One of the ways in which we can monitor the changes in an economy and the extent to which these changes might affect other economies is through the careful analysis of commodities. Commodities range from oil to corn, gas to coffee to silver and gold (and formerly even onions!) A commodity is used to measure the impact of events on a nation’s economy as the commodity has a fixed value that can be used to benchmark. However, events occur worldwide that have an effect on the price and value of commodities, especially in such an integrated global supply chain.
But what could affect the price of a commodity? One of the largest impacts on a commodity is a war. The more countries involved and the longer it lasts, the greater the impact on the world.
The Civil War and Cotton
Prior to the Civil War in the United States, the cotton trade was booming. This was in part due to the rise in the Southern states’ use of slavery, while the so-called free states up North were strongly opposed to it. Following a series of violent clashes known as Bleeding Kansas – caused by the debate over whether new state Kansas would be a slave state or a free state – Civil War broke out, impacting cotton. Indeed, in 1861, cotton went from $0.10/lb to $1.69/lb. As the US was exporting to Manchester and Liverpool, this effectively caused a crash in the UK’s economy as well as in the warring US. We then took our cotton from Egypt – and when the US was at peace again, we effectively crashed the Egyptian economy by not using them as our cotton providers any more. If you’re thinking of embarking on a trading journey using a mobile app, the thought of trading commodities such as cotton may not be as glamorous as some of the flashier ones, but there is no denying how integral it is to our lives – and to manufacturing – globally.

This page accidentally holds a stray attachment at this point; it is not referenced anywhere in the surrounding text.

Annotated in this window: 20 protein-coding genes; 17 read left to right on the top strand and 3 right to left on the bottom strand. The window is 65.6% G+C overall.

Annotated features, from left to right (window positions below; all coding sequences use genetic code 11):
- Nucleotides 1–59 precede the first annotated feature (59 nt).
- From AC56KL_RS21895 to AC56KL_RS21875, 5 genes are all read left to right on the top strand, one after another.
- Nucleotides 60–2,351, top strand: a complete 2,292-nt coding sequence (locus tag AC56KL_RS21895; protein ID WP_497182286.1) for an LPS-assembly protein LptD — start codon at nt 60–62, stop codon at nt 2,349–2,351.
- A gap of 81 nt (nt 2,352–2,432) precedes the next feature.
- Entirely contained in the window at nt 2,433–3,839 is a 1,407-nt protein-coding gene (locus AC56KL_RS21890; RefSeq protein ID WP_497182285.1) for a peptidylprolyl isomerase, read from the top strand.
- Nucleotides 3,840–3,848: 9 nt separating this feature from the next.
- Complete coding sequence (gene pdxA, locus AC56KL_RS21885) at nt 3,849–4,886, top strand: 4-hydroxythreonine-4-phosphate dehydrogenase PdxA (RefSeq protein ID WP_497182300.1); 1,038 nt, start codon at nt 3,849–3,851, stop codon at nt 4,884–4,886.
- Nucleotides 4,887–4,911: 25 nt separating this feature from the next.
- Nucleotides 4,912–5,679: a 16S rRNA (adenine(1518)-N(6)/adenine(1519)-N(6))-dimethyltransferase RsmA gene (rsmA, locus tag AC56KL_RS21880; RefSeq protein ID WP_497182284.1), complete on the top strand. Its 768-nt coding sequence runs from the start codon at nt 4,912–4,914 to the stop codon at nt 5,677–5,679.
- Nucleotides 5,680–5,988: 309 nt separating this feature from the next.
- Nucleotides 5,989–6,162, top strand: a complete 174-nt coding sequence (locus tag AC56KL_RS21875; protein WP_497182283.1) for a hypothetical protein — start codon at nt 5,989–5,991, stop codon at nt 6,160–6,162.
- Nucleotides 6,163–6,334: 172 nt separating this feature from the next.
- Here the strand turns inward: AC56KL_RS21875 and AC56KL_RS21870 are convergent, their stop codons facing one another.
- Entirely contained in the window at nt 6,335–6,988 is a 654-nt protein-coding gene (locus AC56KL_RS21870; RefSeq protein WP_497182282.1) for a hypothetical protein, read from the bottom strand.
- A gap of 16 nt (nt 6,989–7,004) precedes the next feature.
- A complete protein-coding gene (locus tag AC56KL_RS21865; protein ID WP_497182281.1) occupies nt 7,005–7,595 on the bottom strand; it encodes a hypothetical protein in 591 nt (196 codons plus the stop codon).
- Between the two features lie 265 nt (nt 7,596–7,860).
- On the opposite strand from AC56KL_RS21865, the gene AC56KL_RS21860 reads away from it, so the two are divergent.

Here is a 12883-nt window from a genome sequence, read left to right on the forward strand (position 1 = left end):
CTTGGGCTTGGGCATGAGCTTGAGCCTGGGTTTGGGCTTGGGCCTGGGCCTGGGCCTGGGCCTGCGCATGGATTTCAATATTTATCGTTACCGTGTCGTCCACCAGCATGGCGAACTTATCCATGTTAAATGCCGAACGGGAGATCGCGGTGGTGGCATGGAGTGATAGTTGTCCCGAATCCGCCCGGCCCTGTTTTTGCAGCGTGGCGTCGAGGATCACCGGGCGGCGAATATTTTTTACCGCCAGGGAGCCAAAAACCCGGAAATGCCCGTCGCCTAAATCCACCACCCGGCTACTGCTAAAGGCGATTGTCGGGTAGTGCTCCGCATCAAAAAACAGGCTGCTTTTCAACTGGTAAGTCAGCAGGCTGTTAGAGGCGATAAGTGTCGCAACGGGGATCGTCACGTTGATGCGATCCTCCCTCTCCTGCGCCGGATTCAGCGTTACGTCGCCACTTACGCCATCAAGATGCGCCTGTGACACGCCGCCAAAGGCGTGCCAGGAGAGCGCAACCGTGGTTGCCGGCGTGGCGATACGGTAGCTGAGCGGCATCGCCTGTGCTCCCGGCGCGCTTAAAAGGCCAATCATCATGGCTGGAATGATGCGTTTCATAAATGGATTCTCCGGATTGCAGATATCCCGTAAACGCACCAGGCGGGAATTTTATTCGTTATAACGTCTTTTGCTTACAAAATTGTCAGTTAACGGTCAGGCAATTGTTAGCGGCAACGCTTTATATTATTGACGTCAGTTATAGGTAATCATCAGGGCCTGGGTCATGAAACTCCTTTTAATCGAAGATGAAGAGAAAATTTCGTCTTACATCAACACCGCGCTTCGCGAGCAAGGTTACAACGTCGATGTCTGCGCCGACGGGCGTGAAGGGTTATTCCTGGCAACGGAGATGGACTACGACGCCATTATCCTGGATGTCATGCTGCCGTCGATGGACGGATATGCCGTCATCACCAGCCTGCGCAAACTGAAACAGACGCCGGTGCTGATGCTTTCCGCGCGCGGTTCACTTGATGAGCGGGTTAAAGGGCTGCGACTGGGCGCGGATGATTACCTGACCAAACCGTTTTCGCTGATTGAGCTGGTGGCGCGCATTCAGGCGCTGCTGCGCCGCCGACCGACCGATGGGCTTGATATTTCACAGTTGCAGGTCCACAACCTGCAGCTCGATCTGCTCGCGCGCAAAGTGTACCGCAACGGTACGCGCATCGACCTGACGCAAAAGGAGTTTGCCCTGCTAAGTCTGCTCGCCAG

The Second World War and Wheat
Conversely to our reliance on the US’s cotton negatively impacting the UK economy, our lack of production of wheat during the Second World War led to the UK economy feeling the squeeze due to our reliance on the US produced grain. In fact, wheat prices grew from $0.98/bushel to $2/bushel. The demand in the US helped their economy, which ultimately assisted with bringing the war to an end. While oil may be deemed the most political of commodities, there is a strong argument for wheat too. The French Revolution began due to bread shortages and rising prices, while the 2010 Arab Spring began as a bread riot. The ancient Roman expression, “Panem et circenses,” or ‘bread and circuses’ holds true today and shows just how important commodities such as wheat are, and how their impact can be felt on a global scale.
The possibility of war is a grim outlook but, while affecting day-to-day life on the surface, it would also have a wider impact. Our global supply chain has grown vastly since the last time a major war halted it, and any such large-scale clash would likely have a strongly negative impact on almost all commodities and go on to impact almost every economy. While economies do bounce back after war, the wasted time and progress is always felt into the future.